POV: You’re history

UKTV History
March 1, 2006

Goal: Maintain up-market ABC1 demo, but become more accessible to improve ratings. Lure more women.
‘Over the last couple of years we’ve decided to be more ruthless with the way we pursue our ratings.’ Adrian Wills, channel editor

More drama
Glossy docudramas get big audiences, but bring in a slightly less up-market viewer.

Lighter and brighter
Strand ‘What the (Romans, Stuarts…) Did for Us’ draws big audiences without diluting the channel’s up-market profile. Adam Hart-Davis hosts, who, Wills says, ‘when we launched would have been too lightweight.’

Less ‘old’ history
Biographies of Nelson and Henry the V now air alongside ones of John Wayne and Marilyn Monroe. Upcoming is the series, The Sixties: The Beatles Decade.

Less war
More social history means more women.

New shows on Sundays in Oct. raised ratings 26% above the 2005 average, and improved the Sept. to Nov. weekday peak 15% compared to the previous three months. In 4Q 2005, 33% of viewers were women, 9% more than in 2004.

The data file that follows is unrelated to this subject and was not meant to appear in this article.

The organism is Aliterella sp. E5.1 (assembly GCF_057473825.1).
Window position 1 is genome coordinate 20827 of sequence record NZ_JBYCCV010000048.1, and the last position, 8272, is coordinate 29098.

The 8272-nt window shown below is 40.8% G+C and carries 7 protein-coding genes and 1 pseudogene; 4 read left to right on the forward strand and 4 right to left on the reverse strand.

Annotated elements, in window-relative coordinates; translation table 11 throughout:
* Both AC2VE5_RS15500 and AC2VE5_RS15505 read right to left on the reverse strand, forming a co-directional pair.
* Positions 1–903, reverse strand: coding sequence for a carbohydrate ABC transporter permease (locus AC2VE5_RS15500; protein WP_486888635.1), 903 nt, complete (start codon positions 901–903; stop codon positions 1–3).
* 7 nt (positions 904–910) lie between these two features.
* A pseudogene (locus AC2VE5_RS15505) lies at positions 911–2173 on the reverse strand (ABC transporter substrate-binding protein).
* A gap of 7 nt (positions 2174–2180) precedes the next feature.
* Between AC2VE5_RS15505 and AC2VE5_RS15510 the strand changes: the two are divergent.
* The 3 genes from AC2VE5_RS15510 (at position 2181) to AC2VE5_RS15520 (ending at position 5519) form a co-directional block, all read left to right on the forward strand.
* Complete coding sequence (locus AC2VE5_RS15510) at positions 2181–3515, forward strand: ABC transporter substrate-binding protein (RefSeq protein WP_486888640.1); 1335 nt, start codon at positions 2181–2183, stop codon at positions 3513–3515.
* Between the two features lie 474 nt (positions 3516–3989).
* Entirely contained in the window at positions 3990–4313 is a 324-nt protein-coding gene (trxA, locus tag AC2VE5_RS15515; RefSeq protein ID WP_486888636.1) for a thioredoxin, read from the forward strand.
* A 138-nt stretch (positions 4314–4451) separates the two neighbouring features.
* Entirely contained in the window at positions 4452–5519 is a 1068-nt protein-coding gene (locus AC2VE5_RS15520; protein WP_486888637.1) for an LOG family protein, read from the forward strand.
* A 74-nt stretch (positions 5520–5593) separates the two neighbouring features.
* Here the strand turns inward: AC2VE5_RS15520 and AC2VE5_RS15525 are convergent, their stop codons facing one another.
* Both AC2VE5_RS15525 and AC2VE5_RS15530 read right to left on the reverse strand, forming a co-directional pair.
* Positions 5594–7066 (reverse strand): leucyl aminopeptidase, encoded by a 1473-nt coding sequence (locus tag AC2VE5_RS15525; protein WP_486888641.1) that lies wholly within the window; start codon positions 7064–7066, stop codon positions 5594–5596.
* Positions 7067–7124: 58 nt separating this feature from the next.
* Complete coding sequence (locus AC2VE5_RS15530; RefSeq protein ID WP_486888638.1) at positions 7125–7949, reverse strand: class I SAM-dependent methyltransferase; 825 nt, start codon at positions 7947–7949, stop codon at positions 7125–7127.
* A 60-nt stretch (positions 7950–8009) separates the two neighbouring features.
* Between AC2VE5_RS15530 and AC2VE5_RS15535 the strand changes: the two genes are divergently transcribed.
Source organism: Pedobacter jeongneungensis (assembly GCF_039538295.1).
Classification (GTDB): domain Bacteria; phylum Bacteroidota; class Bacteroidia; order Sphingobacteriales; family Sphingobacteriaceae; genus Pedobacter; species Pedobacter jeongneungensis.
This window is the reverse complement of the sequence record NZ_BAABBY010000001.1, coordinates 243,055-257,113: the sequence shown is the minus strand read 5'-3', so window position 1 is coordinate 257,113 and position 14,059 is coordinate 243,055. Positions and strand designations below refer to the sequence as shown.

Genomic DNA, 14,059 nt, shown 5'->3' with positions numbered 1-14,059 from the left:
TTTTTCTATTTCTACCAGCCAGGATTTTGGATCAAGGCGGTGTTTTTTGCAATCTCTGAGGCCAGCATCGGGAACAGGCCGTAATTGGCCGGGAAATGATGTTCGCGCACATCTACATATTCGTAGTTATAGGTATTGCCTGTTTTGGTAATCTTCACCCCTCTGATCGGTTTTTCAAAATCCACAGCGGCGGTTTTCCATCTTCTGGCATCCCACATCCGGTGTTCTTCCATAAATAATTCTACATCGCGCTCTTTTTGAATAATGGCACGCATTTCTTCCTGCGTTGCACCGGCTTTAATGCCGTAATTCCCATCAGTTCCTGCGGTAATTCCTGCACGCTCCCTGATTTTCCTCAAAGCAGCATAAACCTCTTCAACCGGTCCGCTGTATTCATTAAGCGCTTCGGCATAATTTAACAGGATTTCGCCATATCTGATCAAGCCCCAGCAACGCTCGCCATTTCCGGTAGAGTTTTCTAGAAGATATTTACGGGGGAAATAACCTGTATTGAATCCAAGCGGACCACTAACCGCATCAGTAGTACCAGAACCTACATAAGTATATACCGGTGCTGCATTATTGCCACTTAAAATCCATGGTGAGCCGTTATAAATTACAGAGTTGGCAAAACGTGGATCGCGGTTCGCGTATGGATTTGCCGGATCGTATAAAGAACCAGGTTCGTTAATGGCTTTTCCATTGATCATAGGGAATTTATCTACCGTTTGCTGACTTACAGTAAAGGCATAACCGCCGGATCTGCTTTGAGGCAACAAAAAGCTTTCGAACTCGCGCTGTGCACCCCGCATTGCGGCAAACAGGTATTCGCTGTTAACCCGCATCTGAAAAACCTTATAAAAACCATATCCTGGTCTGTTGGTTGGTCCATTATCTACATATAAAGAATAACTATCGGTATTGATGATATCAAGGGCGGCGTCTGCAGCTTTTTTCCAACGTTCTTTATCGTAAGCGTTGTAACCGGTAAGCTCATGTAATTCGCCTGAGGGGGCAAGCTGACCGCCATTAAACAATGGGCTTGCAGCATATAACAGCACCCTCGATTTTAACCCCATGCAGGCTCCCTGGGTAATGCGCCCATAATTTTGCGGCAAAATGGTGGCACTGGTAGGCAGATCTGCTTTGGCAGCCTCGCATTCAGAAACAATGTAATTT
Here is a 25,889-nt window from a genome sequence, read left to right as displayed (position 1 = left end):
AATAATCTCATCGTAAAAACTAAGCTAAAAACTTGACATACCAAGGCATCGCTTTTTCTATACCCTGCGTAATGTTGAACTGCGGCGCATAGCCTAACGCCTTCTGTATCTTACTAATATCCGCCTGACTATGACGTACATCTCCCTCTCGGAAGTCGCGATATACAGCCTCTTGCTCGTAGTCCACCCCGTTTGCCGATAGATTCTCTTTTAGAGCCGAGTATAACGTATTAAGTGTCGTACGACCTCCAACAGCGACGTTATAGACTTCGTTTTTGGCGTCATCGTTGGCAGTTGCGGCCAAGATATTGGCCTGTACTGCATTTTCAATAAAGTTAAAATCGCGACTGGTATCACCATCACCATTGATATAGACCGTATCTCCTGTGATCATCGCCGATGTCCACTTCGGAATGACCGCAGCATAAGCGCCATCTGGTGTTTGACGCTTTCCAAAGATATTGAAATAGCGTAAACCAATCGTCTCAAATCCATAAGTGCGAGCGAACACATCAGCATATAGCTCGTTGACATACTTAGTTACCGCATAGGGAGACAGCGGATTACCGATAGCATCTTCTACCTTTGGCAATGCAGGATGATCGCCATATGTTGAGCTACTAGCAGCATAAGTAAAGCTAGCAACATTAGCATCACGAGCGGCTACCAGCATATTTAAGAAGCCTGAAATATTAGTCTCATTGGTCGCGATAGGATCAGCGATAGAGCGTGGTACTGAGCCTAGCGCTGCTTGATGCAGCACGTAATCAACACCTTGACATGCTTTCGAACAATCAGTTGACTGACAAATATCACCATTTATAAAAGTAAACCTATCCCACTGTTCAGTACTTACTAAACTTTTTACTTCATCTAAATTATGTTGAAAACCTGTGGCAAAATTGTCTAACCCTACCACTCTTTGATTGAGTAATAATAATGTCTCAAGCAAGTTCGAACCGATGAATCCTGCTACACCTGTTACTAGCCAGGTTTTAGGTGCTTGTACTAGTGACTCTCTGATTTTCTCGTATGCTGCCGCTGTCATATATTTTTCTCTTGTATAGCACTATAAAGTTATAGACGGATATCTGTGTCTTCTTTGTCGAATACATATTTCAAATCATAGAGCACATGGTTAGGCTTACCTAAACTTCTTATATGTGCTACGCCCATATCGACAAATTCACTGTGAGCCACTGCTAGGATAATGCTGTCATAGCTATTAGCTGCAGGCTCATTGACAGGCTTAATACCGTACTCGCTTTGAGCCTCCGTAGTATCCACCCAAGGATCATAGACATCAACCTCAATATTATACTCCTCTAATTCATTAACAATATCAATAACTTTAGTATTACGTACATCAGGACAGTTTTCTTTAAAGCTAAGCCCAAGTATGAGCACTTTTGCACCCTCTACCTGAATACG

Goal: Growing the adult 25 to 54 block to improve salability of the channel. Lure more women.
‘We’re trying to make the channel not feel like a stodgy old history channel.’ John Gill, SVP dramatic content

More drama
Dramatic docs such as Battlefield Britain and serialized dramas like Band of Brothers do well with men and women, even if they’re about war.

Lighter and brighter
‘We’ve done whole weeks where we’ve focused on colored, historical, war series, but picked up more women and more younger people than if we’d done straight black and white,’ says Gill.

Less ‘old’ history
Name recognition makes marketing easy. The Real Da Vinci Code earned the largest audience for a doc – about 300,000 viewers.

Less war
Crime shows attract women without sacrificing male viewers. Programs such as Antiques Roadshow keep women who tune into popular dramas such as Jag.

Between summer 2002 and 2005, the adult 25 to 54 block rose 39%. Aiming for a 60/40 male-female split, the channel has yo-yoed from 72/28 in 2002, 67/33 in 2004, and 70/30 in 2005.

About The Author
Barry Walsh is editor and content director for realscreen, and has served as editor of the publication since 2009. With a career in entertainment media that spans two decades, prior to realscreen, he held the associate editor post for now defunct sister publication Boards, which focused on the advertising and commercial production industries. Before Boards, he served as editor of Canadian Music Network, a weekly music industry trade, and as music editor for As content director, he also oversees the development of content for the brand's market-leading events, the Realscreen Summit and Realscreen West, as well as new content initiatives.